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Publication numberUS7641007 B2
Publication typeGrant
Application numberUS 11/286,726
Publication date5 Jan 2010
Filing date23 Nov 2005
Priority date29 Nov 2004
Fee statusPaid
Also published asCA2527893A1, CA2527893C, US20060124329
Publication number11286726, 286726, US 7641007 B2, US 7641007B2, US-B2-7641007, US7641007 B2, US7641007B2
InventorsDaniel Dean Radke, James Arthur Nagorcka, Lyal Douglas Allen
Original AssigneeDeere & Company
Export CitationBiBTeX, EndNote, RefMan
External Links: USPTO, USPTO Assignment, Espacenet
Dynamic blade distance ratio system and method
US 7641007 B2
Abstract
The blade ratio of an articulated work vehicle with multiple tracks is adjusted by shifting a load from the weight of the vehicle toward the front or rear of one or more of the tracks. The load may be shifted through the actuation of a hydraulic cylinder that applies a biasing load between a frame on which a track frame is mounted and a front or rear portion of the track frame.
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Claims(9)
1. A track system for a multi-track work vehicle, comprising:
a track having a first side and a second side;
a first idle roller engaging the first side of the track;
a second idle roller engaging the first side of the track;
a drive wheel engaging the first side of the track, the second side of the track engaging the ground between at least two of the first idle roller, the second idle roller and the drive wheel;
a biasing hydraulic cylinder, the biasing hydraulic shifting a load from a weight of the vehicle toward at least one of the first and second idle rollers when the actuator is activated; and
a hydraulic circuit, the hydraulic circuit including a hydraulic pump, a pressure reducing valve having a first valve position and a second valve position, a pressure relief valve, an accumulator, a controller and a switch control, the switch control having a first switch position and a second switch position, the hydraulic circuit controlling the hydraulic cylinder by controlling a flow of pressurized hydraulic fluid to the biasing hydraulic cylinder.
2. The track system of claim 1, wherein the actuator is activated when the hydraulic circuit allows the pressurized hydraulic fluid to flow to the biasing hydraulic cylinder.
3. The track system of claim 2, wherein the second switch position causes the pressure reducing valve to move to the second valve position and allow the pressurized hydraulic fluid to flow to the hydraulic cylinder.
4. The track system of claim 3, wherein the controller causes the pressure reducing valve to move to the second valve position.
5. The track system of claim 1, wherein the first switch position allows the displacement valve to move to the first valve position and prevent the flow of pressurized hydraulic fluid to the hydraulic cylinder.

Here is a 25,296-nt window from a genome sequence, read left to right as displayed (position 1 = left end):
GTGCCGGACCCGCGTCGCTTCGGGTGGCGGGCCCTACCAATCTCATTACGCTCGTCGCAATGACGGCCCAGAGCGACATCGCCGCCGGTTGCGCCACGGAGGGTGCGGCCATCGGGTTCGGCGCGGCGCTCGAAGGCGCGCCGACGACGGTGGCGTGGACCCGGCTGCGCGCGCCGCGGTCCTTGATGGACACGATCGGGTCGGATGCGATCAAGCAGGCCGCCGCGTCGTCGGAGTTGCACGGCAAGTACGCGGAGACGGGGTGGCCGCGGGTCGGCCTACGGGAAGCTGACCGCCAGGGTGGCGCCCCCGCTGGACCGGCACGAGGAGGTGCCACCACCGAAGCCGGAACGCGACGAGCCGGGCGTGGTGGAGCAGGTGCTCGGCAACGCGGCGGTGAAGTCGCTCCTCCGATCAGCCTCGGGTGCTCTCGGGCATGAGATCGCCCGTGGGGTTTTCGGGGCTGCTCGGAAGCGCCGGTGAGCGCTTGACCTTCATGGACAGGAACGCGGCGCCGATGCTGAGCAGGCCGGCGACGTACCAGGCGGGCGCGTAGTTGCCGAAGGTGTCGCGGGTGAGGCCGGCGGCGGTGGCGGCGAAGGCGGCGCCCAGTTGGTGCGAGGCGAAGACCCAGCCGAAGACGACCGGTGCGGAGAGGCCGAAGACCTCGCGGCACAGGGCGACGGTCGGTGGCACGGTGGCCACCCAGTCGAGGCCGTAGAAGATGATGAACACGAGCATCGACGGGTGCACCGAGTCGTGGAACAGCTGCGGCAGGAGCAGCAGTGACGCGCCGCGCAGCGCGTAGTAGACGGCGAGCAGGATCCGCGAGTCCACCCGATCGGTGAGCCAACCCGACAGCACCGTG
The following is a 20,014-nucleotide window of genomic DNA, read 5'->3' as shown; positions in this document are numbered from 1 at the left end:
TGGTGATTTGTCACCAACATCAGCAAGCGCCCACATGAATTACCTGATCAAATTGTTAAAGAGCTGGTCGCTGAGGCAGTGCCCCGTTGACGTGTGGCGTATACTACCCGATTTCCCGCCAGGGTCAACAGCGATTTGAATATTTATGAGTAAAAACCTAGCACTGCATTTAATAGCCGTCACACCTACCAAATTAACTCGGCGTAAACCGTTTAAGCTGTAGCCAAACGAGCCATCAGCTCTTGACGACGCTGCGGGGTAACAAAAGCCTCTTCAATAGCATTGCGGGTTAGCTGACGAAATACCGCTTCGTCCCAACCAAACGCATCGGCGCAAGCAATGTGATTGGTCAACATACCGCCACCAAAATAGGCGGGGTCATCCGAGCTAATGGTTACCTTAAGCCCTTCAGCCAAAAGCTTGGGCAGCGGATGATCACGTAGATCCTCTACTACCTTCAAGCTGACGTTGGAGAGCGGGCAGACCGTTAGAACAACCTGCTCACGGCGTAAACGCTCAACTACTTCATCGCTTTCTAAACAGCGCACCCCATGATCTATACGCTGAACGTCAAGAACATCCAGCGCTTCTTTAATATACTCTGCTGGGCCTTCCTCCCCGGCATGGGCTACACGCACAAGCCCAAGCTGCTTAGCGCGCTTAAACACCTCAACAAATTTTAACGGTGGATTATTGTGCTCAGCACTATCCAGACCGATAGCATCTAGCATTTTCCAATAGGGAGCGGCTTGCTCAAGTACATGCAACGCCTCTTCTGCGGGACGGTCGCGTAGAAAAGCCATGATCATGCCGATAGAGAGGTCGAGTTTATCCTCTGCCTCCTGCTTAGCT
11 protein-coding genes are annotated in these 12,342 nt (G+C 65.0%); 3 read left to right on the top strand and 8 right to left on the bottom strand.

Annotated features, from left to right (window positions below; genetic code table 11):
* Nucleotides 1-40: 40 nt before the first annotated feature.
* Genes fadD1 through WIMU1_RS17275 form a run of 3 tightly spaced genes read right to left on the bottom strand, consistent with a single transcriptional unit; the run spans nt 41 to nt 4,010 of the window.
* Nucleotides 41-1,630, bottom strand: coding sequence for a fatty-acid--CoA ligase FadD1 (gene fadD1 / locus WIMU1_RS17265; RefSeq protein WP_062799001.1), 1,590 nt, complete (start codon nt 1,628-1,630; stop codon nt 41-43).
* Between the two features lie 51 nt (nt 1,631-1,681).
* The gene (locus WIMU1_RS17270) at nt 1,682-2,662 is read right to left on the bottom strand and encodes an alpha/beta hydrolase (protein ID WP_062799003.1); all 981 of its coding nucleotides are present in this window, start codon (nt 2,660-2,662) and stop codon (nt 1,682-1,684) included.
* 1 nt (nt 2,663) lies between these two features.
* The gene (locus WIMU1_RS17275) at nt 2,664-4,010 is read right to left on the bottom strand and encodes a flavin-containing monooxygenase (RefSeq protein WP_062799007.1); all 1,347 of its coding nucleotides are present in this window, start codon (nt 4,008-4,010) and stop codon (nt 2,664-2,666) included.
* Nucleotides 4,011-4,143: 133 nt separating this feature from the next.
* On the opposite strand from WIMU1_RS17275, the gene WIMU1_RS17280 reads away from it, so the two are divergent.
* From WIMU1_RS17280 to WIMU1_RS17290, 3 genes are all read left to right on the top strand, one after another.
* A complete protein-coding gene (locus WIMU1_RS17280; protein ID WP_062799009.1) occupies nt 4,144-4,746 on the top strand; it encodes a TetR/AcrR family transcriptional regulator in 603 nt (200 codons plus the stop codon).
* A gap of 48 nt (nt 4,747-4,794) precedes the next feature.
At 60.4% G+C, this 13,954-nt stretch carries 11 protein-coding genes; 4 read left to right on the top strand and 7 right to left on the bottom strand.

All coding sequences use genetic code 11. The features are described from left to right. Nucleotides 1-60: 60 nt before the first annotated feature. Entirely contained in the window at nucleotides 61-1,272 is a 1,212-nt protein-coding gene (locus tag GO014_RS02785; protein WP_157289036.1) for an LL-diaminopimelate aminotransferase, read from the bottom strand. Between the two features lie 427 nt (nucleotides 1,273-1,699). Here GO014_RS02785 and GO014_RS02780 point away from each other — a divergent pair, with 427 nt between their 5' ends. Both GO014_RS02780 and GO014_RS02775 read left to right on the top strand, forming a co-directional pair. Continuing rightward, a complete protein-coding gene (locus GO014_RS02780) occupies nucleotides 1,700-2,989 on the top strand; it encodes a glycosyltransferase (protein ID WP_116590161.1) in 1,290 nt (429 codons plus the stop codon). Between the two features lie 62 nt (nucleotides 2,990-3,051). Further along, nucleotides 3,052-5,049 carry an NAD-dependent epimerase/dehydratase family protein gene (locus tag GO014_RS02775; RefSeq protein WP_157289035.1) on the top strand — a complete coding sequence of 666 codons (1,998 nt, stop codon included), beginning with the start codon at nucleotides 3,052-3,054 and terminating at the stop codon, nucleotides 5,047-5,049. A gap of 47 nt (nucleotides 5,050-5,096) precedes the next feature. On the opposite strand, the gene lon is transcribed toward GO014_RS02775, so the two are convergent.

6. The track system of claim 1, wherein a pressure across the pressure relief valve is adjusted by the controller.
7. The track system of claim 6, wherein a pressure delivered to the hydraulic cylinder is controlled by the pressure relief valve and a preload on the accumulator.
8. The track system of claim 7, wherein a preload comprises a pre-charge.
9. A pivotable track system for a multi-track work vehicle, comprising:
a track assembly, including:
a track,
a track frame,
a first main idle roller engaging a first side of the track and pivotally attached to the tension link,
a second main idle roller engaging the first side of the track and pivotally attached to the track frame,
at least one minor idle roller engaging the first side of the track and pivotally attached to the track frame,
a drive wheel engaging the first side of the track,
a mounting frame, the track frame pivotally mounted to the mounting frame, the drive wheel pivotally mounted to the mounting frame, and
a biasing cylinder, the biasing cylinder pivotally mounted to the mounting frame, the biasing cylinder pivotally mounted to the track frame, the biasing cylinder arranged to cause a load from a weight of the vehicle to shift toward the first main idle roller when the biasing cylinder is actuated; and
a hydraulic circuit, including:
a hydraulic pump;
a load sense actuating valve;
a check valve;
a pressure reducing valve having at least two positions;
a pressure relief valve;
a first accumulator;
a second accumulator;
a controller;
a control switch having a first switch position and a second switch position; and
a fluid reservoir, the load sense actuating valve in communication with the hydraulic pump, the first accumulator and the pressure reducing valve, the check valve in communication with the hydraulic pump and the pressure reducing valve, the pressure reducing valve in communication with the second accumulator, the pressure relief valve and the biasing cylinder, the controller adjusting a position of the pressure reducing valve, the controller adjusting a pressure reducing setting of the pressure reducing valve and the pressure relief setting of the pressure relief valve.
Description

This document claims priority based on U.S. provisional; application Ser. No. 60/631,563, filed Nov. 29, 2004, and entitled DYNAMIC BLADE DISTANCE RATIO SYSTEM AND METHOD, under 35 U.S.C. 119(e).